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Slavery in Cuba. A Report of the Proceedings of the Meeting, Held at the Cooper Institute. New York City, December 13, 1872.


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[From the New York Herald, December, 15, 1872]


The meeting of our colored citizens at Cooper Institute on Friday evening last, called to take action in reference to the "irrepressible conflict" in the island of Cuba, was the beginning of a movement on the part of a political element in the United States, which, on the main question involved in reference to the action of our government, can wield the balance of power. The black population of this country embraces seven hundred thousand voters, and upon an issue which, outside of Spain and Turkey, commands the sympathies of the uncivilized world, these seven hundred thousand colored voters have only en masse to define their position in order to determine the action of Congress and the administration. Nor can it be questioned that the voice of this Cooper Institute meeting is the voice of all our citizens of African descent, including especially those four millions lately released from the shackles of slavery and invested with all the rights and privileges of civil and political equality.

What, then, is the position which these colored citizens have assumed in behalf of their brethren in the island of Cuba? They declare themselves on the side of 'the Cuban patriots, who have already decreed and put in practice the doctrine of the equality and freedom of all men." They "view with abhorrence the policy of the Spanish government for the last four years" in the island of Cuba, "both for the unnecessary and inhuman butcheries that have taken place under its rule and for the tenacity with which they cling to the barbarous and inhuman institution of slavery." Our colored citizens further declare that "it is our opinion that the success of the Spanish arms will tend to rivet more firmly the chains of slavery on our brethren, re-establishing slavery where it does not now exist and resorting the horrors of the African slave trade and the Coolie traffic," and that, on the other hand, "the success of the Cuban patriots would immediately give to the whole inhabitants of the island freedom and equality before the law." And the line of action asked of the President and Congress, after four years of patient waiting, is "to accord the Cuban patriots that favorable recognition to which these four years' gallant struggle for freedom entitles them." In other words, the freedmen of the united States, in behalf of their enslaved brethren in Cuba, ask the concession of belligerent rights to the Cuban insurgents.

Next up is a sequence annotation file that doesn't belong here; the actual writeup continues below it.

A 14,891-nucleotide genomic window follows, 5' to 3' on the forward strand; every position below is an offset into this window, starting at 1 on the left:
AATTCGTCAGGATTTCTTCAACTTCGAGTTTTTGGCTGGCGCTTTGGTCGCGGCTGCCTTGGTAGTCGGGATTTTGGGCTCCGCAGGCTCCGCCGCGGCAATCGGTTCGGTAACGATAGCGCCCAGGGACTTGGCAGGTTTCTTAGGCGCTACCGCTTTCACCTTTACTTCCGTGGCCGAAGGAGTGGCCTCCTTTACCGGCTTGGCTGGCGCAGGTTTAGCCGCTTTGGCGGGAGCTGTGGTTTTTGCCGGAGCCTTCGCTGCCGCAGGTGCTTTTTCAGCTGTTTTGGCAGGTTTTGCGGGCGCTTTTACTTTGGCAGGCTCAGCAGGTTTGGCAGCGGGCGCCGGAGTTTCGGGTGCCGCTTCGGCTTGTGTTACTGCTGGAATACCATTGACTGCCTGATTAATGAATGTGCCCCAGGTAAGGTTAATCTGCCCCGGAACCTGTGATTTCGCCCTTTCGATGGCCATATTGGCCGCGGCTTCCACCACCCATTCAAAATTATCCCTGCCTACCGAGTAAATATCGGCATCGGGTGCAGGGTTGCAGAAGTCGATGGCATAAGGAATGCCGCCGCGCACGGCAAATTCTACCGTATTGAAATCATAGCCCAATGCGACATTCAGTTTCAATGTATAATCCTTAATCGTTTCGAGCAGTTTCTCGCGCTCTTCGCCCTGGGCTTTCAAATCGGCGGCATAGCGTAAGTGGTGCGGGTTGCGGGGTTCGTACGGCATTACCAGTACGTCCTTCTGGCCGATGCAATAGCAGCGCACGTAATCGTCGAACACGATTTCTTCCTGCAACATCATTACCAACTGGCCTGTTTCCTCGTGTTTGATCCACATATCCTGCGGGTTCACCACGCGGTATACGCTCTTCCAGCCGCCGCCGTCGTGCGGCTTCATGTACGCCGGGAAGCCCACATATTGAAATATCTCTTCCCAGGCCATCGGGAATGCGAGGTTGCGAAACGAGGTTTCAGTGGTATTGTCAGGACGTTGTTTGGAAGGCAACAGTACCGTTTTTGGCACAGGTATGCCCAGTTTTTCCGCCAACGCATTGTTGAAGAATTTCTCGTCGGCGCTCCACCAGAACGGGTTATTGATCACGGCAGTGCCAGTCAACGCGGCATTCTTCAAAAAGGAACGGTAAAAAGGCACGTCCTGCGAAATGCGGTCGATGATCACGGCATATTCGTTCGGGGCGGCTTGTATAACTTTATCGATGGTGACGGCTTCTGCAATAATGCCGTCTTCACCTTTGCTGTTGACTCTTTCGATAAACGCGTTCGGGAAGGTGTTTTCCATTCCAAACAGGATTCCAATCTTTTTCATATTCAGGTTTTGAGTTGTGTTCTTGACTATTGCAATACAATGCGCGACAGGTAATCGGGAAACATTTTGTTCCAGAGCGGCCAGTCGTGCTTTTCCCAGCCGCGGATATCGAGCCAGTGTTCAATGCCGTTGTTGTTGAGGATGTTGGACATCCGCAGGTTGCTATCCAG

It appears, too, that agents and supporters here of the Spanish authorities were quick to take the alarm from this movement of our colored citizens, for at this meeting a printed circular was scattered about the fall addressed "To the Colored Citizens of the United States," and warning them of the folly of supporting of the Cuban rebels. To this circular was appended the name of the editor of the Spanish paper Et Uronista, Jose Ferrer de Couto, and his appeal is that of a loyal Spaniard deeply in earnest and really frightened. He warns our colored citizens of "some cowards" from Cuba, who have come here to live upon their wits and to induce white and black Americans to go to Cuba in their places; he says that these Cuban are now agitating the abolition of slavery in the island, "when the Spanish government has just decreed abolition on a plan a great deal better organized and much more advantageous than the one which made so

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